I wrote Wolfsbane after When Demons Walk and before The Hob's Bargain. It wasn't a smart thing, professionally speaking, and I knew it at the time. But Aralorn and Wolf were characters that I'd been living with for most of my life. And I knew that I hadn't done them justice in Masques. With three books under my belt, I felt like I could do a better job -- and since it was unlikely to see print (Ace had refused When Demon's Walk as my editor, Laura Anne Gilman, had left for another publishing house and Masques's sales figures were abysmal.) I felt like it was okay to write the book I wanted to write.
The biggest problem with writing a second book was that Wolf was so powerful. The solution was to find a problem that his magic would not be useful. So I took him and Aralorn and dumped him in the middle of her very large family. One of the necessary processes of writing is making decisions. Should my character be male or female, young or old, warrior or spy? The results of those decisions are something I have to live with for the remainder of the book--or series of books. In Masques I gave Aralorn a huge family as a character building thing, I didn't have to write about them so who cared if it was four children or twelve? In Wolfsbane, I had to live with that decision and I cursed myself roundly as I set out to write. But there are many children and if I named everyone, then there would be too many characters for people to keep track of, especially for a, by fantasy standards, relatively short book. In Wolfsbane I learned how to use a few characters to imply more -- how to make a few characters feel like crowded keep. It is something that stood me in good stead when I wrote The Hob's Bargain which had a similar problem with Aren's village.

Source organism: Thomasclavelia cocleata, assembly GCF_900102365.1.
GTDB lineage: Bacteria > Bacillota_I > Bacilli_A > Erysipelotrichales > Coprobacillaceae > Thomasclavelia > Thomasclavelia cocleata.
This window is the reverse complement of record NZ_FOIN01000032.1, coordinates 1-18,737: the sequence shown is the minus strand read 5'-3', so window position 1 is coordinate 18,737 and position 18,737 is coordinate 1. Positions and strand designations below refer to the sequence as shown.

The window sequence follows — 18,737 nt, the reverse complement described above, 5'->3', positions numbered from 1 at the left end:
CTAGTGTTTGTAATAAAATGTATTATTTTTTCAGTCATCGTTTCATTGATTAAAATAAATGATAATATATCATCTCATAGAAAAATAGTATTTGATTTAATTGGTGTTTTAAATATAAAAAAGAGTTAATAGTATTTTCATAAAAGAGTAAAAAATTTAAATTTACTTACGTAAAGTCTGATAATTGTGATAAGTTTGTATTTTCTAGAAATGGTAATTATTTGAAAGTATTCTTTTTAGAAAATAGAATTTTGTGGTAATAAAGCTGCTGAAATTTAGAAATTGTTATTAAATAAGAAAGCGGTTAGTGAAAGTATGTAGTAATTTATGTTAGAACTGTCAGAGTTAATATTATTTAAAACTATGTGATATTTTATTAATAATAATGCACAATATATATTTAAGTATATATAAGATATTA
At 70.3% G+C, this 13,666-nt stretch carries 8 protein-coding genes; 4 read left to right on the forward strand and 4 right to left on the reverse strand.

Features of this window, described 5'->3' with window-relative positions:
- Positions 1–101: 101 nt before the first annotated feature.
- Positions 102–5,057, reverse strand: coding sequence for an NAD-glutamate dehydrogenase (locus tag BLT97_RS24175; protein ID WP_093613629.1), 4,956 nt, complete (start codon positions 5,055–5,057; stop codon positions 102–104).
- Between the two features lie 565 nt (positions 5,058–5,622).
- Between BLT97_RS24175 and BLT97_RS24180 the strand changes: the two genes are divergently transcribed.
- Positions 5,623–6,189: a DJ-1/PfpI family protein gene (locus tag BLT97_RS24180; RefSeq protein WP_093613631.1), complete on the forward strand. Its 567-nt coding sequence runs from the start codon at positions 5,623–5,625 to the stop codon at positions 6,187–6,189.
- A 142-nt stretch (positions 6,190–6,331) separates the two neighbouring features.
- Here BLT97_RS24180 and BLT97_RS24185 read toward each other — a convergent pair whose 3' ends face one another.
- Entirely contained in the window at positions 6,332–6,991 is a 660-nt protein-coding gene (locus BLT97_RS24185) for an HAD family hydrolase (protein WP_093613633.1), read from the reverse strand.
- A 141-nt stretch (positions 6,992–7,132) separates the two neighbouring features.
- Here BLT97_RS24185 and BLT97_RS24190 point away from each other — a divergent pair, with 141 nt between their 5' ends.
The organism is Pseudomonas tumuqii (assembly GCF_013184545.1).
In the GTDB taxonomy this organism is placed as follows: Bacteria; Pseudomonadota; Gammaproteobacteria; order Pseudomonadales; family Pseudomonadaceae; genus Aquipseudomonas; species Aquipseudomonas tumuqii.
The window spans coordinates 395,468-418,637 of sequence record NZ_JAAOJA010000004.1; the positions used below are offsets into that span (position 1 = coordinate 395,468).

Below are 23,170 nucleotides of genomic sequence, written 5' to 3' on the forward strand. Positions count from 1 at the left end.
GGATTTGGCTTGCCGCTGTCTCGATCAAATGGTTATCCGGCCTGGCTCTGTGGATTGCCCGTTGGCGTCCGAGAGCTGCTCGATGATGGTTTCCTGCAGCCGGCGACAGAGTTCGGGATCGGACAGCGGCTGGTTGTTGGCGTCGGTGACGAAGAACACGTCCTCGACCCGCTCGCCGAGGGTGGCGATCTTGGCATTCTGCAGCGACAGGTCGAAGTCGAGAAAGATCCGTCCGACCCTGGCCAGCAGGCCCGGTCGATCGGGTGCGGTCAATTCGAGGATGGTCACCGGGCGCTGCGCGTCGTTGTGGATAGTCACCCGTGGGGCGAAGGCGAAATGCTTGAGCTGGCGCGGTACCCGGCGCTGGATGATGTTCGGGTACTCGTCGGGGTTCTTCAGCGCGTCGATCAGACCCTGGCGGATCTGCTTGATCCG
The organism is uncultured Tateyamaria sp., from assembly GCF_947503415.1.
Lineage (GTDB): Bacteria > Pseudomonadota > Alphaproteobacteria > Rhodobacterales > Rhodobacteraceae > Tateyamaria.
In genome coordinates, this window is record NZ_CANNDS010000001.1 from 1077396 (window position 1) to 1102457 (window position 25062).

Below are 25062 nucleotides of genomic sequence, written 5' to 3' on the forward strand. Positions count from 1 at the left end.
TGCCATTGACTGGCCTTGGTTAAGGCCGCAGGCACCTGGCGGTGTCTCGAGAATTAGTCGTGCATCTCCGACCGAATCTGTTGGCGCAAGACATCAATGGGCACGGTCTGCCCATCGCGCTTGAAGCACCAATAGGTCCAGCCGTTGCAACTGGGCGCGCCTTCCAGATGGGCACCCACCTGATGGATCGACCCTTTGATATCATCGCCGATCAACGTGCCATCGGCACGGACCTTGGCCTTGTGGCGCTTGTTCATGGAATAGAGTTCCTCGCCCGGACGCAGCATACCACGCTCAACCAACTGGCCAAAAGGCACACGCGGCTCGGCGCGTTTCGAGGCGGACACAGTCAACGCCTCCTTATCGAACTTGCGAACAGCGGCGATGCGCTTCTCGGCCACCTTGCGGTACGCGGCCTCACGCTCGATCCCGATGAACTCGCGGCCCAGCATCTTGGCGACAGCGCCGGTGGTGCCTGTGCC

Wolfsbane was the last book I wrote in which my craft took a big leap in competence as I wrote. My voice became more consistent and my pacing smoothed out. Because of Wolfsbane, The Hob's Bargain was a much better book. The Hob's Bargain is the one I consider my first professional quality story, because it did exactly what I wanted it to.
I revised Wolfsbane again, after I wrote Raven's Shadow. When I pulled it out to actually put into print, all I had to do was dust it off a bit.